I can see clearly now
by Keli’i Akina, PhD, Grassroot Institute, January 1, 2021
I don’t know about you, but I’m ready for a fresh start.
I’m far from the first to observe that 2020 was a difficult year, full of profound challenges. Over the past 12 months, we’ve learned a lot about the state of our state’s finances, the limits of liberty, the way that our leaders will respond to an emergency and much more than we ever expected to know about epidemiology.
Learning can sometimes be painful, and 2020 was no exception. Now, it’s time to put those lessons to use.
In many ways, we’ve fallen about as far as it’s possible to fall. The state economy is on life support. Tourism is a shadow of its former self and is expected to take at least five years to recover. Our state’s budget is so unbalanced that it resembles a Jenga tower constructed by a five-year-old. Locals are fleeing the state in even bigger numbers than expected.
It may seem grim, but I see a silver lining. After all, once you’ve hit rock bottom, there’s nowhere to go but up.
The past year might have been painful, but we are still here and ready to put the hard-won wisdom from 2020 to use. We have an opportunity to change our state and make it more free and more prosperous than ever before.
It’s worth remembering that many of the problems we’re facing were present before the pandemic hit. The lockdowns only exacerbated the state’s issues with unfunded liabilities, its high cost of living and lack of economic opportunity. It’s clear that more of the same won’t fix our economy, so it’s time to try something new.
If I could be so bold as to make a few New Year’s resolutions for our state policymakers, I would resolve to seek out different solutions to make 2021 a great year for Hawaii. No more borrowing to balance the budget or big spending projects. No raising taxes or fees on Hawaii businesses or residents for a couple of years — and most especially, no soft-peddling the idea of a billion-dollar tax hike to make up a budget deficit.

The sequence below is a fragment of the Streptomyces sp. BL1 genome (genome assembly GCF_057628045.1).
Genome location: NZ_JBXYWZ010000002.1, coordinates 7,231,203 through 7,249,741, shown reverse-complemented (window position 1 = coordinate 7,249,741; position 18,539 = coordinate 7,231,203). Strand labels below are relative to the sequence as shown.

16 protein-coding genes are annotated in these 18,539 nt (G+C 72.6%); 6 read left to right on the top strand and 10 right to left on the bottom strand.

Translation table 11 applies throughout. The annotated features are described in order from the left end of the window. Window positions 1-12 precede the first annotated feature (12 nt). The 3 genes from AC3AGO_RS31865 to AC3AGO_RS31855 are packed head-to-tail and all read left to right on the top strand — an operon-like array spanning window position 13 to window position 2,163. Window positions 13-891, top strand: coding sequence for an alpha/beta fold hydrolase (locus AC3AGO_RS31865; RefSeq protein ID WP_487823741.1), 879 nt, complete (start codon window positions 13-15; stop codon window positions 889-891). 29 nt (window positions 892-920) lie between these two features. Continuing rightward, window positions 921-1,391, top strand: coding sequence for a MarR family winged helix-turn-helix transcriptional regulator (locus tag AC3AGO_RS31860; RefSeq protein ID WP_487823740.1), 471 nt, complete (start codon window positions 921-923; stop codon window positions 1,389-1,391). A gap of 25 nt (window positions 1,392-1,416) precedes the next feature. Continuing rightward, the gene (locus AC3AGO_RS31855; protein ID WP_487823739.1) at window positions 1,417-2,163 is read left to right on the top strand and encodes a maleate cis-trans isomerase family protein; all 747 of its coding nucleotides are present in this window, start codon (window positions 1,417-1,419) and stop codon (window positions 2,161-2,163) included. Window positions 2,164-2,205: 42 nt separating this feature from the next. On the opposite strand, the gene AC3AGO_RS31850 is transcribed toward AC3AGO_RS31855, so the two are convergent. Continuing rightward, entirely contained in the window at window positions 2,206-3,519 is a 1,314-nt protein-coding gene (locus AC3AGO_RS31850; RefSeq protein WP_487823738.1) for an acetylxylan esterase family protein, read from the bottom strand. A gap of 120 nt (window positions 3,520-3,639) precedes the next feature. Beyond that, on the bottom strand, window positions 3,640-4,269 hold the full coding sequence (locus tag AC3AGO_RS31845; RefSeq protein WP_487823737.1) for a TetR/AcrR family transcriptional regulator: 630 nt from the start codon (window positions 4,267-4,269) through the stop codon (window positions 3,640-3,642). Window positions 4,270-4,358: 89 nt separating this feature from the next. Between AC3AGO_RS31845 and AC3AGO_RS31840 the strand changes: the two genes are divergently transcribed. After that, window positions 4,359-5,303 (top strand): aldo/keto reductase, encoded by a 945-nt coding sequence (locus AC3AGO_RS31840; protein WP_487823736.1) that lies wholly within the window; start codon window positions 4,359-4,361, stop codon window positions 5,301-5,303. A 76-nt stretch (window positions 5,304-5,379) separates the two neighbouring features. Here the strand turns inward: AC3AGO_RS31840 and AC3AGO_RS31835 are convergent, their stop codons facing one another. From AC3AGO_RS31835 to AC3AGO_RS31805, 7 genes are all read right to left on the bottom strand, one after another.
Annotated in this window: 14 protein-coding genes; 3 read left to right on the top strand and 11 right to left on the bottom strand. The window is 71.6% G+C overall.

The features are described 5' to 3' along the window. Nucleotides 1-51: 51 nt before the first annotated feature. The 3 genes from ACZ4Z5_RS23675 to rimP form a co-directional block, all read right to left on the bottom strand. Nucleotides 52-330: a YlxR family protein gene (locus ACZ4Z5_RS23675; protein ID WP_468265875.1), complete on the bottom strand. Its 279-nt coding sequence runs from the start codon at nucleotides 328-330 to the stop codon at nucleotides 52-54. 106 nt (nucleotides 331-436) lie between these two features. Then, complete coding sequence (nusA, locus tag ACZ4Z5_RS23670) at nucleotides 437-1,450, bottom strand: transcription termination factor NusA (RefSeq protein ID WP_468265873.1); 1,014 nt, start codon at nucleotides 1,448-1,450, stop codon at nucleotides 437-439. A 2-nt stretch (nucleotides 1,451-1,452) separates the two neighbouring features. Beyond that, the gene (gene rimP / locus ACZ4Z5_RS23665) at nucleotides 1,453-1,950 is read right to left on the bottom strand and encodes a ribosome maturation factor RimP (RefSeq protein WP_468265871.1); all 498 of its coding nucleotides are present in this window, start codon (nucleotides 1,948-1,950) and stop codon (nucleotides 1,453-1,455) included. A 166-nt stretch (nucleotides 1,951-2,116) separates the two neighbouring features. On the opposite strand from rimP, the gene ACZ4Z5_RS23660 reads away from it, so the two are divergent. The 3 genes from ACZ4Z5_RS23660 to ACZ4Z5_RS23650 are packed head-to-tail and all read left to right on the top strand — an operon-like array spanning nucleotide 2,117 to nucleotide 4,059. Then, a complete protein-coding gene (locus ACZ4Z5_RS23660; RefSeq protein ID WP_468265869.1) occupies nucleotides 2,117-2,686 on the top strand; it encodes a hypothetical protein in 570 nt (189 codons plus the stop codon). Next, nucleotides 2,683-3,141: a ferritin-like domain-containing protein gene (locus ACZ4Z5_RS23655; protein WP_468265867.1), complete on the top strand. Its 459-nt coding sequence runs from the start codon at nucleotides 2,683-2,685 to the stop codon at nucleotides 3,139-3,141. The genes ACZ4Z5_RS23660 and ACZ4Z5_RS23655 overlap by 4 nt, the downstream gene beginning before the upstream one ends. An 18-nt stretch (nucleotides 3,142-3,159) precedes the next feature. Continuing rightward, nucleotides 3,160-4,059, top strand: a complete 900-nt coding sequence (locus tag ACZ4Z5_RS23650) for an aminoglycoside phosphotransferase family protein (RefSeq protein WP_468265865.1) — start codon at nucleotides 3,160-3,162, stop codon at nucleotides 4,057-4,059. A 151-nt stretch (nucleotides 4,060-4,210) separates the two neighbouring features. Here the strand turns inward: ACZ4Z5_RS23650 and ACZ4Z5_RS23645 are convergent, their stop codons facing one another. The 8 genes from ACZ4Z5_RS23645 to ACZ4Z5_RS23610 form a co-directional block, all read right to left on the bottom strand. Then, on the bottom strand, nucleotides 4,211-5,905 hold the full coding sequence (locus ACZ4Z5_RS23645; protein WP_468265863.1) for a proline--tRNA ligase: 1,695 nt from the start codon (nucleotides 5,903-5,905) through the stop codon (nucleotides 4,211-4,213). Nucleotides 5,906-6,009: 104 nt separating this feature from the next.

Instead, I would resolve to help Hawaii’s finances by increasing economic freedom in our state. Rather than turning to higher taxes to raise state revenues, I would embrace policies that help businesses and entrepreneurs prosper. When they do well, our state coffers fill, even at lower tax rates.
I would clear away licensing requirements and regulations on small businesses, and reduce red tape at both the state and county levels. And I would help our housing crisis by reforming land-use laws and zoning restrictions to increase the amount of land available for residential use.
In short, I would recognize that we have a chance for a new start in 2021, so long as we let go of the “tax, spend and regulate” philosophy of the past and embrace a fresh way of thinking.
On the first of the year, everything seems possible, even a revolutionary new approach to economic policy in our state. Let me be among the first to wish you a very happy New Year as we work together to help Hawaii prosper again.
E hana kākou! (Let's work together!)
Keli'i Akina, Ph.D.
President / CEO, Grassroot Institute